Man of Science Born Ahead of His Time

Hyderabad-based physicist Dr BG Sidharth chooses to take the high road on the matter of his Black Holes and dark energy theories.

Published: 14th February 2015 10:30 PM  |   Last Updated: 14th February 2015 05:27 PM   |  A+A-


Black Holes do not exist. He was the first to say what scientists the world over are now beginning to accept. Hyderabad-based renowned astrophysicist Dr BG Sidharth has questioned the existence of Black Holes for over a decade and his theory has been confirmed recently by globally renowned scientists, including famed physicist Stephen Hawking himself.

Tucked away in a small cubicle that is lined by piles of books and away from the chaos of everyday life in a metro city, Sidharth is busy at work. Founder, director-general of the BM Birla Science Centre in Hyderabad, Sidharth is also the convenor and co-chairman (with Nobel laureates professor DD Osheroff and professor C Cohen-Tannoudji) of the prestigious Frontier of Fundamental Physics International Symposium series that has been held in Asia, Europe North America and Australia.

“Black Holes do not exist and I have been writing on this for several years,” says the 66-year-old scientist. “Now, what’s interesting is that Stephen Hawking is himself saying that Black Holes do not exist. If they exist at all that would have to be of the supermassive type, millions of times as massive as the Sun. Such supermassive Black Holes are believed to be at the centre of galaxies,” he explains.

Sidharth, who has also played host to 26 Nobel laureates and a galaxy of eminent physicists, has co-ordinated several international projects including three prestigious long-term projects under the European Union-India Economic and Cross Cultural Program. These projects focused on fields such as information technology, probabilistic and optimization techniques, and so on, with around 20 international workshops held across India, Italy and Austria.

The soft-spoken scientist’s love affair with science began at a young age. “My passion for science started in high school. I read lots of books written by famous scientists and was exposed to interesting developments in spacecrafts and science,” says Sidharth.

He was conferred with the Einstein-Galilei Laureate and Gold Medal of Institute for Theoretical Physics and Advanced Mathematics and Galileo Telesio of Italy 2013, which he shared with Nobel laureate professor DD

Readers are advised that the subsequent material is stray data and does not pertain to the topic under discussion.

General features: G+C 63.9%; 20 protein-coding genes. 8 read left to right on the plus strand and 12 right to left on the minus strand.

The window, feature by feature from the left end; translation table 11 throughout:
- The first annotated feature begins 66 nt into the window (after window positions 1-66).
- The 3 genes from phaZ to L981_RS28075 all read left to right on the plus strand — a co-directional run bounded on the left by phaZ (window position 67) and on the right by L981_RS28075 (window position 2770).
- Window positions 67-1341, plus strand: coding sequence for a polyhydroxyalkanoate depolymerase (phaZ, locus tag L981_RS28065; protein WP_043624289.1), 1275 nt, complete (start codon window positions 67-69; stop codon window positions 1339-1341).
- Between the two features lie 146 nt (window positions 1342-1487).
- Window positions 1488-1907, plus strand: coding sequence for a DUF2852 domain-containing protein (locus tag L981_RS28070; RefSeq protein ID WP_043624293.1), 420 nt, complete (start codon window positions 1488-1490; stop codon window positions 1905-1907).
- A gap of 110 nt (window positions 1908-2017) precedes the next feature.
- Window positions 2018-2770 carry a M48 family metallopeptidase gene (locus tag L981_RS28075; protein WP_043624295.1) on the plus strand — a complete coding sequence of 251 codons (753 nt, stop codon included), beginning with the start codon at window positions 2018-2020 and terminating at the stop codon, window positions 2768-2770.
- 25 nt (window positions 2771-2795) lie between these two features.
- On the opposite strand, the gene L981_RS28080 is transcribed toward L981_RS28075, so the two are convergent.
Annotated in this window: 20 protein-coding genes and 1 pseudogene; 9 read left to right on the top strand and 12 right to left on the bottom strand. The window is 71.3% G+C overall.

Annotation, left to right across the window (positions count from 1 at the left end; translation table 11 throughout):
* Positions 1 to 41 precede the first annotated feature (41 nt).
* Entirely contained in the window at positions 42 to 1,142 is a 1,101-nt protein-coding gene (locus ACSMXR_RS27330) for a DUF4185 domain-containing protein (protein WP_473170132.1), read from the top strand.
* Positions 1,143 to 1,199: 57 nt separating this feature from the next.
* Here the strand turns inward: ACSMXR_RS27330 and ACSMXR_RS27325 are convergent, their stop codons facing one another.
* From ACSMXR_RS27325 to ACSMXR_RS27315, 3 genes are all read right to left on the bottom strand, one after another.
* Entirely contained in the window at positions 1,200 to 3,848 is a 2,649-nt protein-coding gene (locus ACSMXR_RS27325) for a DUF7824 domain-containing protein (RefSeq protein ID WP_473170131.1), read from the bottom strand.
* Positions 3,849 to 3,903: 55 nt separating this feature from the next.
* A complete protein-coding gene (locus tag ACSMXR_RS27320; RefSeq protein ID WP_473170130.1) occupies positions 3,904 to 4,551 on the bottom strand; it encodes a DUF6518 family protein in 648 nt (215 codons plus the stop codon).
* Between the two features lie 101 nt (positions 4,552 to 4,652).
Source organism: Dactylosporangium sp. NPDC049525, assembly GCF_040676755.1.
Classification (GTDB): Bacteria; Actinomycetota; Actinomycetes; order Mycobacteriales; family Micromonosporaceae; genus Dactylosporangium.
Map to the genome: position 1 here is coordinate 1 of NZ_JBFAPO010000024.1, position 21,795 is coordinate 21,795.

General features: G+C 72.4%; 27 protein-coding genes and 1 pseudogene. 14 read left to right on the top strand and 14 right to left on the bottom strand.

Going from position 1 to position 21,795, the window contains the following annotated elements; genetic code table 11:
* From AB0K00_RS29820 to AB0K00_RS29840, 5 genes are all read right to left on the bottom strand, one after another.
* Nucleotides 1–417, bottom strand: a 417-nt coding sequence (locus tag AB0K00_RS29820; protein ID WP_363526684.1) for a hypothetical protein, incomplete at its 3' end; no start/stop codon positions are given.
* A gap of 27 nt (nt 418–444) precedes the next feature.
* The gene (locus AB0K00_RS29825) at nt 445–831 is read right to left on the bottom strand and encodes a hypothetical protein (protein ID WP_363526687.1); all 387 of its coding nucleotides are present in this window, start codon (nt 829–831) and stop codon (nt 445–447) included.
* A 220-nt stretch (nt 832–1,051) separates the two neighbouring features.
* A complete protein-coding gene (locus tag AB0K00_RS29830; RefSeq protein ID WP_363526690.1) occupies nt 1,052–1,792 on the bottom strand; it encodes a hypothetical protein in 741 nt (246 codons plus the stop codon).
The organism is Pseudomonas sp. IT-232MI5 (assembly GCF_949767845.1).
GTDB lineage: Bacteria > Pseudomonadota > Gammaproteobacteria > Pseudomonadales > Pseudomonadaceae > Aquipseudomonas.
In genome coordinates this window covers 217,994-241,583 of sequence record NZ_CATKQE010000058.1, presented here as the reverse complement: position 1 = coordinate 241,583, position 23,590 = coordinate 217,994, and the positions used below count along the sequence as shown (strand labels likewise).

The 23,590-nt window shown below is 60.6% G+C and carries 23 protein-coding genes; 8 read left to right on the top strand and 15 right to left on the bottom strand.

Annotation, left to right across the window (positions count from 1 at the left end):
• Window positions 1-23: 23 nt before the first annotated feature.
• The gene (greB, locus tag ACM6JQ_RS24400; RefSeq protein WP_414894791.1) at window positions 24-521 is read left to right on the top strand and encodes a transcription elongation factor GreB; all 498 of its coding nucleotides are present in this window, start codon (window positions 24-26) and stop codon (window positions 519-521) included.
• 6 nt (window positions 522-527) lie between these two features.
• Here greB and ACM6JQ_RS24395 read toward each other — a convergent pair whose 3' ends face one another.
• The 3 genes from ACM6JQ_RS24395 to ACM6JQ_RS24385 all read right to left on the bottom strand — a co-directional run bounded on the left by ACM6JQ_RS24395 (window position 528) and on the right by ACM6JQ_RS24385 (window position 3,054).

Osheroff. He also received Italy’s highest honour to non-Italians, Knight-Commander of the Order of the Star of Italian Solidarity in 2006.

In 1997, when the standard Big Bang model was the accepted theory with the universe believed to be slowing down due to dark matter, Sidharth put forward his theory that the universe was actually accelerating and was dominated by something called dark energy. Today dark energy is the new paradigm and the 2011 Nobel Prize in Physics went to three astronomers for this discovery. And yet, Sidharth’s contributions were left unnoticed. “As one researcher said to me, I was born with the wrong name and the wrong address. BG Sidharth from Hyderabad is judged differently from someone who hails from MIT and the likes,” he points out. “When I look back, I always feel satisfied with that achievement,” he adds.

The founding director of BM Birla Science Centre and its subsidiary centres such as GP Birla Observatory and Astronomical Research Centre, Sidharth says they are working to popularise science and astronomy. “We have had 15 million visitors from across the world till date, and around 5 million of these have been schoolchildren. We have had a few challenges along the way, but I think we have been fairly successful in reaching out to the public,” he adds.

The scientist, however, laments the present state of the scientific scenario in India and feels that the West is miles ahead. “Unfortunately, Indians do not excel at what they do. We are very lax and have a ‘Chalta Hai’ attitude. This is the case across the country. As Bernard Shaw says ‘If it is worth doing a thing at all, then it is worth doing it well’,” he says.

For scientists, who may have worked on a theory for 20 years or more, there always is the fear of their work may not being accepted or judged harshly. Asked if he fears his life’s work would be rejected, Sidharth smiles and says, “Whatever I’ve done, whether it is accepted or not, I enjoyed doing it and I derived immense satisfaction from it. In the end, that’s all that matters.”


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